Home education ‘school trips’

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We are lucky to live in one of the best places in the country to home educate – there is a huge and varied population of home educators, including more than a handful of mamas from Country A. We have home education classes/groups/social meet ups available every day of the week, with everything from drumming to rock climbing to ….well, anything you can imagine. If it doesn’t exist, you can create it. We also have regular family meets on weekends throughout the year, a large not back to school picnic in September, and lots of other stuff going on.

Including trips.

Now, we have avoided the trip circuit as I felt the kids were a bit young, but now they are a great age. We went on our first trip yesterday. These are basically the equivalent of a school group having a field trip, and yesterday we visited a working farm. We were so not what those farmers expected.

Our children were not all one age. There were kids there from babies through to teenagers. Our ‘uniform’ was whatever individuals were comfortable in. We didn’t stay in strict groups and keep quiet.

The bit that made me laugh was the opening tour. None of our children are trained into staying in a neat, orderly group. As individuals and families, we are all very used to doing our own thing. So while some people stayed right with the farmer, a few children would be looking at nearby stuff. Whenever we moved locations, our group strung out into a huge, rambling, evolving thing, as children asked questions of each other, the adults, and the farmers. It was fantastic. A day that really reinforced our decision to home educate.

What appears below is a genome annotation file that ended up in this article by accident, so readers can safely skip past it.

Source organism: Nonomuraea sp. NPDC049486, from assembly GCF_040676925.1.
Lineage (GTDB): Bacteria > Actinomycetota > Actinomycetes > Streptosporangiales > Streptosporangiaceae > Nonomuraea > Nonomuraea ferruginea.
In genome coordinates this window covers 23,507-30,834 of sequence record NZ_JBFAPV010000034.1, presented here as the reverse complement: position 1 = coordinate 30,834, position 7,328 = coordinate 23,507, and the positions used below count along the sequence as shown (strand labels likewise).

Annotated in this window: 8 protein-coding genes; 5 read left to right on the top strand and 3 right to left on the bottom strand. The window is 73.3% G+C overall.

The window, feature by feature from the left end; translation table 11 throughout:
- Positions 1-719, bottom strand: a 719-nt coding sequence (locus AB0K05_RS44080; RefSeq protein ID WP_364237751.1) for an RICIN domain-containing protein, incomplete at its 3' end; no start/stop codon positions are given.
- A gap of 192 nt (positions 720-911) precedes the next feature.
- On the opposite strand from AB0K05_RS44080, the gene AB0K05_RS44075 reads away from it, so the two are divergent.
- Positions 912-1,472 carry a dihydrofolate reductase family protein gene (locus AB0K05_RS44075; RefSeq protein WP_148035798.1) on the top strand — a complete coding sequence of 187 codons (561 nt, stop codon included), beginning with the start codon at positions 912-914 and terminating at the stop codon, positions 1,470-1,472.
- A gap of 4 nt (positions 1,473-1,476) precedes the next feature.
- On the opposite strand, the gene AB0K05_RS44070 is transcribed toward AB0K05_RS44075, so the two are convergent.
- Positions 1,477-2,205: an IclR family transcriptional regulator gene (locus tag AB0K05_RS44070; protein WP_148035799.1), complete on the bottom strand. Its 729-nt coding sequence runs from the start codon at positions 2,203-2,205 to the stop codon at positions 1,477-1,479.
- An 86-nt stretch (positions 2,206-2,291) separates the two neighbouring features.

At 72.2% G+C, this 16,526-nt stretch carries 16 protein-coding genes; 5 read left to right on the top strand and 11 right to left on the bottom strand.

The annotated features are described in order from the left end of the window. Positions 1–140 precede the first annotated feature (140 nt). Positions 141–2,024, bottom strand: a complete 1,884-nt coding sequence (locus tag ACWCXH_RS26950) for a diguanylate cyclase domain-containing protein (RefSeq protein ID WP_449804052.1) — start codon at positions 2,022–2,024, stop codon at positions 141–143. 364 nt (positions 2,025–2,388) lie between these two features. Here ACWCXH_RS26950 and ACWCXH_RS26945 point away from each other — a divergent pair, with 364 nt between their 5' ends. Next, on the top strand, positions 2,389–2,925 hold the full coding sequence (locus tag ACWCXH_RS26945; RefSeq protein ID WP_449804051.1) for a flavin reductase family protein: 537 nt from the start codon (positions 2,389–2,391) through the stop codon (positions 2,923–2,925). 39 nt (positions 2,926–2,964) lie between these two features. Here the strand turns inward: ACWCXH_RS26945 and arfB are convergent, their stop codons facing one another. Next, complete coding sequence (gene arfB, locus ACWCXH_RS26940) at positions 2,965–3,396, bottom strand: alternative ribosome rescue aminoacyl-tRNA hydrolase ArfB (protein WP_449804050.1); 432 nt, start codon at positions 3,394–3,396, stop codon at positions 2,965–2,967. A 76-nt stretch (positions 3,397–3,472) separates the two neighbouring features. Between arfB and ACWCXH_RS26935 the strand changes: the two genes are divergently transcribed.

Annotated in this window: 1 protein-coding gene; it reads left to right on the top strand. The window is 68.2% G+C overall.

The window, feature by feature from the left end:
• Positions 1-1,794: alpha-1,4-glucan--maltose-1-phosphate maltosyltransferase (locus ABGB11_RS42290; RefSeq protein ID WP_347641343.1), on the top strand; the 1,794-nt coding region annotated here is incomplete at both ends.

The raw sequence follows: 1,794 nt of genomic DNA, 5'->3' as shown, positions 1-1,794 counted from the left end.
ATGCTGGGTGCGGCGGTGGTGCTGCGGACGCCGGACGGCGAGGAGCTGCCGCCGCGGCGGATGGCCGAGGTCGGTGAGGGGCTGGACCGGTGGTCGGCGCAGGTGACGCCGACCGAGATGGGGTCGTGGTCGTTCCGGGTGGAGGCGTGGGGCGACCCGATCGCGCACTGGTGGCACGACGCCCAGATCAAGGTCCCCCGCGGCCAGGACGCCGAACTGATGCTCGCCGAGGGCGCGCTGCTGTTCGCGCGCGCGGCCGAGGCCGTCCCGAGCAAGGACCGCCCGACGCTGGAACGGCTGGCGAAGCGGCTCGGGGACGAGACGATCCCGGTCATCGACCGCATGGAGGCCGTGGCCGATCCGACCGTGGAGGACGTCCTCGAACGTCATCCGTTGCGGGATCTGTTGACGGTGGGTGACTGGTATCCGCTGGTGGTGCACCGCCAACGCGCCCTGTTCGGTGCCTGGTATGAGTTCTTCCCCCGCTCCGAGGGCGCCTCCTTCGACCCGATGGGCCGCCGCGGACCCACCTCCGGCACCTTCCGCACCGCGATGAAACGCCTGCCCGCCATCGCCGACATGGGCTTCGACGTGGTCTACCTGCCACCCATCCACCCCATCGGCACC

And we get to have every day like this, if we want, not just once or twice in the year. That’s awe inspiring to me. We can do what we want….whether hours of play at home, or out exploring the world. That is empowering.

On a side note, we met our first real live person who appears to replicate school at home. Of the hundreds of people I’ve met, no one uses a curriculum or makes their kids sit round the table for formal lessons. This seems a more common approach in Country A, where this lady was from. It was interesting to chat with her….albeit while Snort was covered in blood from a trampolining incident!

These trips will further open up our world. Because most home ed families are fairly autonomous, they give us a chance to meet people we might not otherwise know. An interesting thing is the influx of three and four year olds who would be starting school next September – people new to the idea of home educating, and lots of new potential friends for the kids. Coco made a particular friend of a four year old boy who apparently liked being bossed around, and they stuck together like glue all day. Snort played with older boys, got upset with them, and the six year old ringleader came over to sort it out with him, so he and Snort ended up playing together for a long time.

The flexibility of ages, interests, and abilities means that getting together with large groups of home ed families is always enjoyable. Even when your kid is bleeding everywhere – the immediate concern and support of other parents and children was awesome. It’s a group of people who are ultimately very accepting, and we are a collection of individuals accepted and celebrated for our quirks and joys. And I wouldn’t have it any other way.

Next week, assuming chicken pox doesn’t hit us up, we have our second trip ….to a fire station! TMD is so excited for the pottery class in the morning and the fire station in the afternoon she’s taken the day off work! I really hope we make it, but suspect the pox are on the way. Soon.

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